directly the path to the directory into M-6, or click on M-7 and browse
for a directory on your disk.
3. Maximum session length for testing (in minutes). The length, given in M-8, must be a positive integer.
4. What to test in each session? This setting takes one of the three possible values listed in M-9: one class, one group of classes, or all classes.
5. Use fixed seed. The AutoTest tool exercises random testing: it uses a seed to generate a sequence of random numbers to controls how testing proceeds. By default, AutoTest uses a new seed for each testing session and therefore produces different testing results for different sessions, which in turn leads to different fixing processes in the context of AutoFixing. When reproducible fixing sessions are desirable, you can use a fixed seed for AutoTest by selecting M-10 and then providing an integer in M-11.
6. When to start fixing? This setting takes one of the three possible values listed in M-12: after each testing session, after all testing sessions, or manually.
7. Maximum session length for fixing (in minutes). The length, given in M-13, must be a non-negative integer. Value 0 means no timeout is set for fixing sessions.
8. Maximum fix candidates to propose. The number, given in M-14, must be a positive integer. Fixes to implementation or to contracts will be proposed if options are selected at M-15 and M-16, respectively.
9. Maximum number of tests to use in fixing. The numbers given in M-17 and M-18 must be non-negative integers. Value 0 means all available tests will be used in fixing.
The settings on the panel can be loaded from a file or saved to the disk by clicking on M-19 or M-20, respectively. To start AutoFixing, or to stop AutoFixing when it is running, click on M-21.
During testing, all the detected faults are listed on the Faults panel (Figure 5) For each fault, detailed information, including the class and feature under test when it was detected (M-22), its ID (M-23), the numbers of passing and failing tests associated with it (M-24 and M-25), whether it can be automatically fixed (M-26), and the other info (M-27), is shown. When a fault has candidate fixes available, double clicking on the row of the fault will bring you to the corresponding row on the Fixes panel, under which all its candidate fixes are listed.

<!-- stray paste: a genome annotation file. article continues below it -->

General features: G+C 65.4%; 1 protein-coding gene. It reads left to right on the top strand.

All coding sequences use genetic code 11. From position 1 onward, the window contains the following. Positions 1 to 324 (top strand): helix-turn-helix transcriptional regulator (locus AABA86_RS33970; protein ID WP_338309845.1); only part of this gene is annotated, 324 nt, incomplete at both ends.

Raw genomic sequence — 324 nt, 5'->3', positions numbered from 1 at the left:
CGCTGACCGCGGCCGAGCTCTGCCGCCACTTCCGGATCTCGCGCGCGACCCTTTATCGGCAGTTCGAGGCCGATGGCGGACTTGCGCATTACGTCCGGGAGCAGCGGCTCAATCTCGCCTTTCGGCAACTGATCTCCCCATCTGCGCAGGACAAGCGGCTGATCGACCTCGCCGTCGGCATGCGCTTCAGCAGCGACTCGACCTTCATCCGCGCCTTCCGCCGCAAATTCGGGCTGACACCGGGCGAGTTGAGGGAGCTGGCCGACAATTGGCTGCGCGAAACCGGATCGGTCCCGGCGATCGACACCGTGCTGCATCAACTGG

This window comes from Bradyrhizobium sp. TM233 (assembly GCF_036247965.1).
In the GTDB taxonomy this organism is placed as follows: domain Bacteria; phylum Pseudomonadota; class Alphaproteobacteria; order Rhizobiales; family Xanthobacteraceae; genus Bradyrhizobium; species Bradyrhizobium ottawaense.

By clicking on M-28 and M-29 on the bottom of this panel, you can choose the faults to show or not using predefined filters regarding the faults themselves or their fixes, respectively. You can also continue fixing all the detected faults that haven't been attempted by AutoFix yet by clicking on M-30, starting AutoFixing the selected fault by clicking on M-31, or mark the selected fault as being manually fixed by clicking on M-32.
During fixing, when a valid candidate fix is found regarding a fault, the fault and the fix are added to the Fixes panel (Figure 6)
On this panel, all the valid fixes found so far are listed by their targeting faults (M-33). Each fix can be of one of the three types (M-34): Fix to implementation, Fix to contract, or Manual fix; each type of fix may introduce changes of different nature to the code (M-35). Particularly, a fix to implementation may change the program to conditionally execute some instructions, to conditionally replace some instructions with one instruction, or to conditionally/unconditionally add an instruction; a fix to contract may modify the existing contract by weakening it, strengthening it, or weakening it in one aspect and at the same time strengthening it in another aspect; while a manual fix may involve arbitrarily complicated changes to the code.
To view the detailed changes defined by a fix, select the fix, then the relevant parts of the code, both before and after the fix has been applied, will be displayed on the right side of the panel (M-37 and M38). The differences are highlighted for better readability.
The proposed valid fixes are meant to be inspected before applied to the program, to ensure that only proper fixes get into the program. When you decide that a candidate fix is proper and you want to apply its changes to the code, you just need to select that fix and then click on M-39.
The intermediate output of AutoFix is directed to the read-only Output panel. Such output is helpful for the advanced users to understand the internal progress of the tool, but it is not meant to be referred to in regular uses.